A primary election is an election used either to narrow the field of candidates for a given elective office or to determine the nominees for political parties in advance of a general election.
Primary elections can take several different forms in Ohio. The methods employed to determine the outcome of the primary can also vary from city to city, or district to district.
In a partisan primary, voters select a candidate to be a political party’s nominee(s) for a given office in the November general election.
Nonpartisan primaries are used to narrow the field of candidates for nonpartisan offices in advance of a general election.
In Ohio, the law provides for open primaries, meaning voters do not have to register with a party to participate in its primary. Voters select the ballot of the party whose primary they wish to vote in at the polling place.
Winners in Ohio primary elections are determined via plurality vote, meaning that the candidate with the highest number of votes wins, even if she did not win an outright majority of votes cast.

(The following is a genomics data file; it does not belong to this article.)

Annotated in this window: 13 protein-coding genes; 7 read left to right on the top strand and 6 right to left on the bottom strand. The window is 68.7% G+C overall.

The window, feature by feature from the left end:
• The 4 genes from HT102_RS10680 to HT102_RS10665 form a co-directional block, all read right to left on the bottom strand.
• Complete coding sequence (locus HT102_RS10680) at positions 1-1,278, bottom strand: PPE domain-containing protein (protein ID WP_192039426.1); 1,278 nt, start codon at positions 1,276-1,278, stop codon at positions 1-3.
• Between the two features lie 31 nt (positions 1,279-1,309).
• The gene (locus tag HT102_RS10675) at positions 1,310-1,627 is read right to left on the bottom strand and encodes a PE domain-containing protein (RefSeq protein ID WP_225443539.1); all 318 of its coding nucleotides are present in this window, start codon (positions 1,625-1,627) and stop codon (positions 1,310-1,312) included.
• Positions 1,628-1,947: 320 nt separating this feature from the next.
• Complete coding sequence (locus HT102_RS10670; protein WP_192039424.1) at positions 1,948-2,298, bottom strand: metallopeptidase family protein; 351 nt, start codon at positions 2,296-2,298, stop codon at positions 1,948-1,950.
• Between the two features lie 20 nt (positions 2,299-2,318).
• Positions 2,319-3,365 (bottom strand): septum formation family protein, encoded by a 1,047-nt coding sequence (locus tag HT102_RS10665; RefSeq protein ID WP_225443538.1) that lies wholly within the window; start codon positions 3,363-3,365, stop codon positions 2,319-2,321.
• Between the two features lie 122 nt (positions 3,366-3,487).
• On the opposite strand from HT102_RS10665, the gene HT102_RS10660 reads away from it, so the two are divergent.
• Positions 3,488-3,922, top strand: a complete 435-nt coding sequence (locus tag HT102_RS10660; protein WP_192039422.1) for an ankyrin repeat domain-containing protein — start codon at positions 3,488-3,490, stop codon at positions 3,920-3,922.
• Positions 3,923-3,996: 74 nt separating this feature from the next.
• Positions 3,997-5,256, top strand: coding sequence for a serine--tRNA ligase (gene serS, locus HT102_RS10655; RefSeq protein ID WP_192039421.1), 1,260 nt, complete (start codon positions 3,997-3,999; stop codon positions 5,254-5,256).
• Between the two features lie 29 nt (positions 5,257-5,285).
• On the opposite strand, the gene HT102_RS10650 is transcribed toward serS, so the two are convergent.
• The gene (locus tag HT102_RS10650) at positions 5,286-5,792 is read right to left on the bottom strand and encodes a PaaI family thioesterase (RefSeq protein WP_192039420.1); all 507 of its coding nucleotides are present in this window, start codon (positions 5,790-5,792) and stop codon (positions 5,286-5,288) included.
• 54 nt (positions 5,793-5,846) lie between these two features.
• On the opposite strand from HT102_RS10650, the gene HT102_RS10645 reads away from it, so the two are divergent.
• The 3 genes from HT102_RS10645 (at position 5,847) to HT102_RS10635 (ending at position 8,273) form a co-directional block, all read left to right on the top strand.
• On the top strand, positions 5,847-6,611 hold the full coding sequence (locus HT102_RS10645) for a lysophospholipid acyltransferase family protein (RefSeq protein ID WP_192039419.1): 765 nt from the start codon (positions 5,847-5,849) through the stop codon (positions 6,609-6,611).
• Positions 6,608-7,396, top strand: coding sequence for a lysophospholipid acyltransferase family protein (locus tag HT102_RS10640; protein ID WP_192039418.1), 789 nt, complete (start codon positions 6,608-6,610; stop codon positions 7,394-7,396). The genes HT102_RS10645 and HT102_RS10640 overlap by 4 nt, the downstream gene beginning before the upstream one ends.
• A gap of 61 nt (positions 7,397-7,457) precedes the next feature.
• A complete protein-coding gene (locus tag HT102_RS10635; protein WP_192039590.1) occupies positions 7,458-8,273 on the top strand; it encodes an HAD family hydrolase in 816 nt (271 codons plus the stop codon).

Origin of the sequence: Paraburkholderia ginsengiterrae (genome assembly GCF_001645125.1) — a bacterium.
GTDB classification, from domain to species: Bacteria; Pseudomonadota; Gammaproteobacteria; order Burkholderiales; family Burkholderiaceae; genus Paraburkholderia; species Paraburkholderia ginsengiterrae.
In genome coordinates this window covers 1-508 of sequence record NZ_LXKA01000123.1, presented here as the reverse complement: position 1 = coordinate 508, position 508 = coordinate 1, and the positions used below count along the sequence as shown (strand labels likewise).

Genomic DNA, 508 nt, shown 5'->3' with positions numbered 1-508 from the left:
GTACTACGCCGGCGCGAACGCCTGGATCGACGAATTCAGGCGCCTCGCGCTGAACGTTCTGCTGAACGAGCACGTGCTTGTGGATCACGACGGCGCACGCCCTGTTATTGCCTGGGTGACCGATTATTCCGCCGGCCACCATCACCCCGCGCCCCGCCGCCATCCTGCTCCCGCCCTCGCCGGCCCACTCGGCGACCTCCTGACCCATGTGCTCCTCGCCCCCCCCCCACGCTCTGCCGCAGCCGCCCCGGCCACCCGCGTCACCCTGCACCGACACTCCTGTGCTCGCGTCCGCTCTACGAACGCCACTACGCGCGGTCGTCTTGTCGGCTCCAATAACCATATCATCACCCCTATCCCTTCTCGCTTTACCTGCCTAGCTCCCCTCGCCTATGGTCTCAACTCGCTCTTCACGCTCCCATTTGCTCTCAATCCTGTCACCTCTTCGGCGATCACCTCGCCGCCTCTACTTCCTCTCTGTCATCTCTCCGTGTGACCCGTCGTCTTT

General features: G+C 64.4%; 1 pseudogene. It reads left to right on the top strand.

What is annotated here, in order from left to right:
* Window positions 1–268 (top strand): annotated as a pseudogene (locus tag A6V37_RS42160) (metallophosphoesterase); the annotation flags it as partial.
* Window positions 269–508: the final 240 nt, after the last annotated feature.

You can vote for more than one candidate? Yes, sometimes!
In many at-large and school board races, each voter selects up to X candidates on the ballot. In nonpartisan races, voters are commonly permitted to cast their votes across more than one party list. The X candidates with the most votes (who may or may not obtain a majority of available votes) are the winners and will fill the positions, or move on to the general election. See below for an example of a race structured this way.
The Matriotstown City Council consists of three seats, and seven candidates are vying for these seats. Voters each select a maximum of three candidates.
Since Susan, Ida, and Elizabeth received the most votes, they will comprise the Matriotstown City Council. If this were a primary, Susan, Ida and Elizabeth would advance to the general election. Susan and Ida each obtained a majority of the maximum 1,500 votes available per candidate; Elizabeth obtained only a plurality. In most races in Ohio, only a plurality is necessary.
Across the state, many races in 2019 will move directly to the general election. If a race either: (1) a nonpartisan election which waived the primary, or (2) the race includes candidates who do not have a primary opponent, the race will move directly to the general election on November 5th, 2019.
Primary Election Key Dates
April 8th, 2019: register to vote for the May 7, 2019 primary election. Click here to register to vote.
April 9th, 2019: Absentee and Early In-person voting begin. Click here to find your county’s early voting center.
May 4th, 2019: Deadline to request an absentee ballot.
May 7th, 2019: Primary Election (polls are open from 6:30 am – 7:30 pm)
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